Davide Luigi Petraz – Lawyer and Managing Partner – GLP Srl, Udine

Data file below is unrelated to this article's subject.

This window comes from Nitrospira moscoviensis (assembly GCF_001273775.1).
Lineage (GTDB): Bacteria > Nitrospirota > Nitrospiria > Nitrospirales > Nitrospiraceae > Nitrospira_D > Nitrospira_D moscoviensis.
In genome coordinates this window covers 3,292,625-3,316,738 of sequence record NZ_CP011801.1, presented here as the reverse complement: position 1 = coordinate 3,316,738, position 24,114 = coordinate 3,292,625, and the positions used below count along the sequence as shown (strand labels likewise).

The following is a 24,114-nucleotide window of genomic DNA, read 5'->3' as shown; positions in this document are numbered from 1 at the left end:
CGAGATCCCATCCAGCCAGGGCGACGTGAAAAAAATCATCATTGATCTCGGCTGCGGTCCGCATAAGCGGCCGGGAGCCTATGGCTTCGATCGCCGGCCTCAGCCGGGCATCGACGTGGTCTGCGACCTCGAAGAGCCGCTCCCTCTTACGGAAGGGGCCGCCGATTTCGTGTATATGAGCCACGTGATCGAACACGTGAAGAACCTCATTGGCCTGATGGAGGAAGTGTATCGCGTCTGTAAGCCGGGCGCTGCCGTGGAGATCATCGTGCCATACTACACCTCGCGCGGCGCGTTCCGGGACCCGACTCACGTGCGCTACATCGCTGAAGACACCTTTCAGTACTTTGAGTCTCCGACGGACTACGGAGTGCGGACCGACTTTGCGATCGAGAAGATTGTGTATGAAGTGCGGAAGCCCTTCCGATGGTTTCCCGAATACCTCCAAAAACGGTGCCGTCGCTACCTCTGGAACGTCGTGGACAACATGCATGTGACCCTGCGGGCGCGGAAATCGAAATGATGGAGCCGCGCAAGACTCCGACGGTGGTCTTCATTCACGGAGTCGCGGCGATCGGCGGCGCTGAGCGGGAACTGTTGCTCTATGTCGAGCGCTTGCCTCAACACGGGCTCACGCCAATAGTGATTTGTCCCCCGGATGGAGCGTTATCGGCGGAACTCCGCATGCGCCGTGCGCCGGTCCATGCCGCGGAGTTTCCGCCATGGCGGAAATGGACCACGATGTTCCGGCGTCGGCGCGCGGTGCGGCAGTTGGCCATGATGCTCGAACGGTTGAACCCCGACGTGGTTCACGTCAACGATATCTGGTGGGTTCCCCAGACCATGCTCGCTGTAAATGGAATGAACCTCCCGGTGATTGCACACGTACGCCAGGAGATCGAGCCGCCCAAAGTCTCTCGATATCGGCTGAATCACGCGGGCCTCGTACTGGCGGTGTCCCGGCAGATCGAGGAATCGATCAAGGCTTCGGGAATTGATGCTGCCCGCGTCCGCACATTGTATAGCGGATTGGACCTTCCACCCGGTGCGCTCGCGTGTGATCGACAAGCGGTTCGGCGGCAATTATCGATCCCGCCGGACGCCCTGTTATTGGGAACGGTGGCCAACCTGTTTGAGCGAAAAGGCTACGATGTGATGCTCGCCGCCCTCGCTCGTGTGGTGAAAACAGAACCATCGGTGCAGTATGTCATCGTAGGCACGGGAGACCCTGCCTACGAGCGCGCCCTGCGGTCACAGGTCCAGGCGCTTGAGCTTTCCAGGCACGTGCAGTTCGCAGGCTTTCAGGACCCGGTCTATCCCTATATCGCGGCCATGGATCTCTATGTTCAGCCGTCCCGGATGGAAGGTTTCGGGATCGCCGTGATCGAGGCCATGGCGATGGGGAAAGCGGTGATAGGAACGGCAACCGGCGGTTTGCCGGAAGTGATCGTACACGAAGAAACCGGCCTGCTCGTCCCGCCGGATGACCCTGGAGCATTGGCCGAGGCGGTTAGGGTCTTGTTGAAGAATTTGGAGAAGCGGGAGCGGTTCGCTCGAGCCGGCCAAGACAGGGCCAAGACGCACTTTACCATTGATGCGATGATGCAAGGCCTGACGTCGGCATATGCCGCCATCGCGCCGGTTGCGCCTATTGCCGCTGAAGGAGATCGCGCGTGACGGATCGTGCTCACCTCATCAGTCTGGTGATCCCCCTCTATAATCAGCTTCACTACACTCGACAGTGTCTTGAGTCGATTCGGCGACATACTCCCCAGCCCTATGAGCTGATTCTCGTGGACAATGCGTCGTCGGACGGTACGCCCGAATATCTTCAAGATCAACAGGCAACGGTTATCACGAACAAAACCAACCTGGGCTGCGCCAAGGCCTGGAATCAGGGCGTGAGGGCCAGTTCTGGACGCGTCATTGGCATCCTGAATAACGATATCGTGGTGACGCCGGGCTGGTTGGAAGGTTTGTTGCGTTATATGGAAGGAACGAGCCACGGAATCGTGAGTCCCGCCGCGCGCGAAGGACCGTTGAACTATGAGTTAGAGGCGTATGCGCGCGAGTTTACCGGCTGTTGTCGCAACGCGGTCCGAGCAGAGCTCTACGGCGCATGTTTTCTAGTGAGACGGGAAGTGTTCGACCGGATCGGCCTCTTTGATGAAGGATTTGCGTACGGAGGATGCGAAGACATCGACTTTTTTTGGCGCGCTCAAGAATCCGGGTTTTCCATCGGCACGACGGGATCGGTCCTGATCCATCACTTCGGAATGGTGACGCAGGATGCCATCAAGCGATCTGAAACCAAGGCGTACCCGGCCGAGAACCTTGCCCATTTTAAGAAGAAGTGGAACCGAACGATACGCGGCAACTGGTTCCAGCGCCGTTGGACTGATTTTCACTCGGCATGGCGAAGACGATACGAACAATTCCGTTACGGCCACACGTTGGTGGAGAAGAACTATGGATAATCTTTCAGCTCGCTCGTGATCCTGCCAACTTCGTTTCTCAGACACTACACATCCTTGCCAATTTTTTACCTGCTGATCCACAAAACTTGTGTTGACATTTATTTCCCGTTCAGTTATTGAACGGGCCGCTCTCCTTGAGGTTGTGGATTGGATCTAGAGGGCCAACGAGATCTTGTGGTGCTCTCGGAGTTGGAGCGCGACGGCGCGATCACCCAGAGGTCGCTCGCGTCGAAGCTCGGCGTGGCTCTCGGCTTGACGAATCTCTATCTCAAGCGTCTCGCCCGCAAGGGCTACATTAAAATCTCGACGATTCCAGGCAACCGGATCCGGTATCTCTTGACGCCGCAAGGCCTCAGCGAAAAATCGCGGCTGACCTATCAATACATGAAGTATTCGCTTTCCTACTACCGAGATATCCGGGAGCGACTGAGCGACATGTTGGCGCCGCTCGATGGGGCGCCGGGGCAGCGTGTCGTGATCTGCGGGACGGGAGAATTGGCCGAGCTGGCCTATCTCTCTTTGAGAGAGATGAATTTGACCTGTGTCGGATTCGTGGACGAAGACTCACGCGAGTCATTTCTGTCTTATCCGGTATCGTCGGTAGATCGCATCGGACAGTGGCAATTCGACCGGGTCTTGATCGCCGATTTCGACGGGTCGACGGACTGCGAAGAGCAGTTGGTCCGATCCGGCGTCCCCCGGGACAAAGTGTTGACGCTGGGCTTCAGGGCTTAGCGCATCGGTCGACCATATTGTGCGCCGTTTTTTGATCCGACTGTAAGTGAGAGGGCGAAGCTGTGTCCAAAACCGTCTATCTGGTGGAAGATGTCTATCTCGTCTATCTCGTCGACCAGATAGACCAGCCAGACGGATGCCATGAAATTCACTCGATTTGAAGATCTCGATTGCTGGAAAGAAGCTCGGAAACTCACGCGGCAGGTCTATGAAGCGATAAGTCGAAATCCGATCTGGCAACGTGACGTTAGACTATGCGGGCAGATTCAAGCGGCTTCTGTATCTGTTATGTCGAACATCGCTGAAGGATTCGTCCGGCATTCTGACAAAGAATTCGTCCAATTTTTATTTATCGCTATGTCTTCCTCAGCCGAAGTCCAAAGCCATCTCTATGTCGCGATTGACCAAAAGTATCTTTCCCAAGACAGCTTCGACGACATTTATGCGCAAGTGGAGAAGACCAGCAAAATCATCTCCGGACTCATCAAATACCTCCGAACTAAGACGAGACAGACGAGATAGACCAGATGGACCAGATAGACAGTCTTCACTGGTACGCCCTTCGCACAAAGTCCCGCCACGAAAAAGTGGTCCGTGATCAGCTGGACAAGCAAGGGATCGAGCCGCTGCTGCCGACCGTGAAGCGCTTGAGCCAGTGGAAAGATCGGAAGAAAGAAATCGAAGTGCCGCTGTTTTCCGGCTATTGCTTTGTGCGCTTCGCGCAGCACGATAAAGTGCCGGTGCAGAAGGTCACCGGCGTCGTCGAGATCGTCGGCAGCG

A Client of ours, a well-known winemaker who we will call “Alfa”, has been summoned by another Company operating in the same field and same geographical area, hereafter “Beta”. Beta has sued Alfa for the infringement of his exclusive rights on three-dimensional trademarks registered to distinguish his wine bottles. Following the lawsuit and the validation of the urgent preventive confiscation ruling, about 40,000 bottles were confiscated, some of which already packaged and ready for sale. The validation of the ruling was based on two specific aspects: firstly, pursuant to art. 473 PC (Penal Code), referring to the infringement of Community and international three-dimensional trademarks protecting the shape and color of particular bottles, sold both in Italy and abroad; secondly, pursuant to art. 517 PC, referring to the marketing of a considerable quantity of bottles of wine of a particular color which, imitating Beta’s in shape, color and content, was likely to create confusion in the consumer regarding the origin, provenance and quality of the product contained in the bottles. Alfa asked the Court to revoke the ruling confirming the preventive confiscation, and proved that neither the shape of the bottles, which had always been present and used in the market, nor the color of the bottle, have a particular distinctiveness to indicate the origin of the products marketed by Beta, reasserting a principle stated by the Supreme Court (Section II, case 13396) and by EU jurisprudence. On the subject of three-dimensional trademarks, the latter has said that “The criteria for assessing the distinctive character of three-dimensional marks consisting of the shape of the product itself are no different from those applicable to other categories of trade mark. Nonetheless, for the purpose of applying those criteria, the relevant public’s perception is not necessarily the same in the case of a three-dimensional mark consisting of the shape of the product itself as it is in the case of a word or figurative mark consisting of a sign which is independent from the appearance of the products it denotes. Average consumers are not in the habit of making assumptions about the origin of products on the basis of their shape or the shape of their packaging in the absence of any graphic or word element and it could therefore prove more difficult to establish distinctiveness in relation to such a three-dimensional mark than in relation to a word or figurative mark” (European Court of Justice, Ruling C-136/02, 7/10/2004 § 30). Applied to this particular case, the jurisprudence of the Court of Justice substantially tells us that the shape of a bottle, moreover in common use like the “collio” bottle and its packaging, that is, its coating with colored varnish or film, and moreover with colors commonly used and strongly described and evocative of the characteristics of the product, are not able in themselves to constitute a valid mark. Alfa pointed out that the colors are not the same but similar, and also stated that on the confiscated bottles the mark represented by a letter in relief, referring to Beta, was not infringed. Consequently, the absence of any distinctiveness of Beta’s bottles led the Court to exclude the offence pursuant to art. 517 PC. Apart from revoking the ruling confirming the preventive confiscation, de-confiscation was ordered, and the confiscated bottles returned to Alfa. In similar cases, the potential damage to the Company image must also be considered, which through Internet can amplify the negative effects of the Parties concerned.

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